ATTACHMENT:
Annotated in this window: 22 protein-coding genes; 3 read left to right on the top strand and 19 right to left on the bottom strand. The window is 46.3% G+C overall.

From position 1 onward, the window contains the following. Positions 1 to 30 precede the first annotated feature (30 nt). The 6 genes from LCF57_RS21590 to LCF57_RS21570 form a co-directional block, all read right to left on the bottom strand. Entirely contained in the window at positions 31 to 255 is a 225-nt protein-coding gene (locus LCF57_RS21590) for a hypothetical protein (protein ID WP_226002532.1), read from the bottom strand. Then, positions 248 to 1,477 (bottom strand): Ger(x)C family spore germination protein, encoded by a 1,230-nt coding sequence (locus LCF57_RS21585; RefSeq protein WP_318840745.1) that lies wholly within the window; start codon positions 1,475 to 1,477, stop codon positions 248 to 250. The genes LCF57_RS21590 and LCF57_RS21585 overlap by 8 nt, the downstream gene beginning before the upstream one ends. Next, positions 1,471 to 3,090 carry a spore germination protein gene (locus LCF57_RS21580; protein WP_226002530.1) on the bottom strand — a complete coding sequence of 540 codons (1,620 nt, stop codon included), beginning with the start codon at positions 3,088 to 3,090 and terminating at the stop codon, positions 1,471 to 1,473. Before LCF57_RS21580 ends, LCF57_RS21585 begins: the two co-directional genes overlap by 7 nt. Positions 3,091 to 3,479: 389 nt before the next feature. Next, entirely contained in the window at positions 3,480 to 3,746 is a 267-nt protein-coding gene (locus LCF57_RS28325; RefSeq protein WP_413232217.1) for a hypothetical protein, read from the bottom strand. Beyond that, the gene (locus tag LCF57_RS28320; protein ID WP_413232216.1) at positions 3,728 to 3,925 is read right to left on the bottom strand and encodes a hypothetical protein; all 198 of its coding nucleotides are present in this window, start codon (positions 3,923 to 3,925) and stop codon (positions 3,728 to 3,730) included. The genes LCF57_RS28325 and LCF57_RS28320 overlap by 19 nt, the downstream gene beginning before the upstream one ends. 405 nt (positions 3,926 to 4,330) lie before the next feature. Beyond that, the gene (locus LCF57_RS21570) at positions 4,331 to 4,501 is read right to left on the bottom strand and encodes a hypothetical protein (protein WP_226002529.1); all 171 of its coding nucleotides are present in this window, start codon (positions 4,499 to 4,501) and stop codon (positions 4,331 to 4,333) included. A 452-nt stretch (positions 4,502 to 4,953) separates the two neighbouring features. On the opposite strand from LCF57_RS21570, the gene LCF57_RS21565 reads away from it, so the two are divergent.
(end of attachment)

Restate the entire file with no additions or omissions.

Annotated in this window: 22 protein-coding genes; 3 read left to right on the top strand and 19 right to left on the bottom strand. The window is 46.3% G+C overall.

From position 1 onward, the window contains the following. Positions 1 to 30 precede the first annotated feature (30 nt). The 6 genes from LCF57_RS21590 to LCF57_RS21570 form a co-directional block, all read right to left on the bottom strand. Entirely contained in the window at positions 31 to 255 is a 225-nt protein-coding gene (locus LCF57_RS21590) for a hypothetical protein (protein ID WP_226002532.1), read from the bottom strand. Then, positions 248 to 1,477 (bottom strand): Ger(x)C family spore germination protein, encoded by a 1,230-nt coding sequence (locus LCF57_RS21585; RefSeq protein WP_318840745.1) that lies wholly within the window; start codon positions 1,475 to 1,477, stop codon positions 248 to 250. The genes LCF57_RS21590 and LCF57_RS21585 overlap by 8 nt, the downstream gene beginning before the upstream one ends. Next, positions 1,471 to 3,090 carry a spore germination protein gene (locus LCF57_RS21580; protein WP_226002530.1) on the bottom strand — a complete coding sequence of 540 codons (1,620 nt, stop codon included), beginning with the start codon at positions 3,088 to 3,090 and terminating at the stop codon, positions 1,471 to 1,473. Before LCF57_RS21580 ends, LCF57_RS21585 begins: the two co-directional genes overlap by 7 nt. Positions 3,091 to 3,479: 389 nt before the next feature. Next, entirely contained in the window at positions 3,480 to 3,746 is a 267-nt protein-coding gene (locus LCF57_RS28325; RefSeq protein WP_413232217.1) for a hypothetical protein, read from the bottom strand. Beyond that, the gene (locus tag LCF57_RS28320; protein ID WP_413232216.1) at positions 3,728 to 3,925 is read right to left on the bottom strand and encodes a hypothetical protein; all 198 of its coding nucleotides are present in this window, start codon (positions 3,923 to 3,925) and stop codon (positions 3,728 to 3,730) included. The genes LCF57_RS28325 and LCF57_RS28320 overlap by 19 nt, the downstream gene beginning before the upstream one ends. 405 nt (positions 3,926 to 4,330) lie before the next feature. Beyond that, the gene (locus LCF57_RS21570) at positions 4,331 to 4,501 is read right to left on the bottom strand and encodes a hypothetical protein (protein WP_226002529.1); all 171 of its coding nucleotides are present in this window, start codon (positions 4,499 to 4,501) and stop codon (positions 4,331 to 4,333) included. A 452-nt stretch (positions 4,502 to 4,953) separates the two neighbouring features. On the opposite strand from LCF57_RS21570, the gene LCF57_RS21565 reads away from it, so the two are divergent.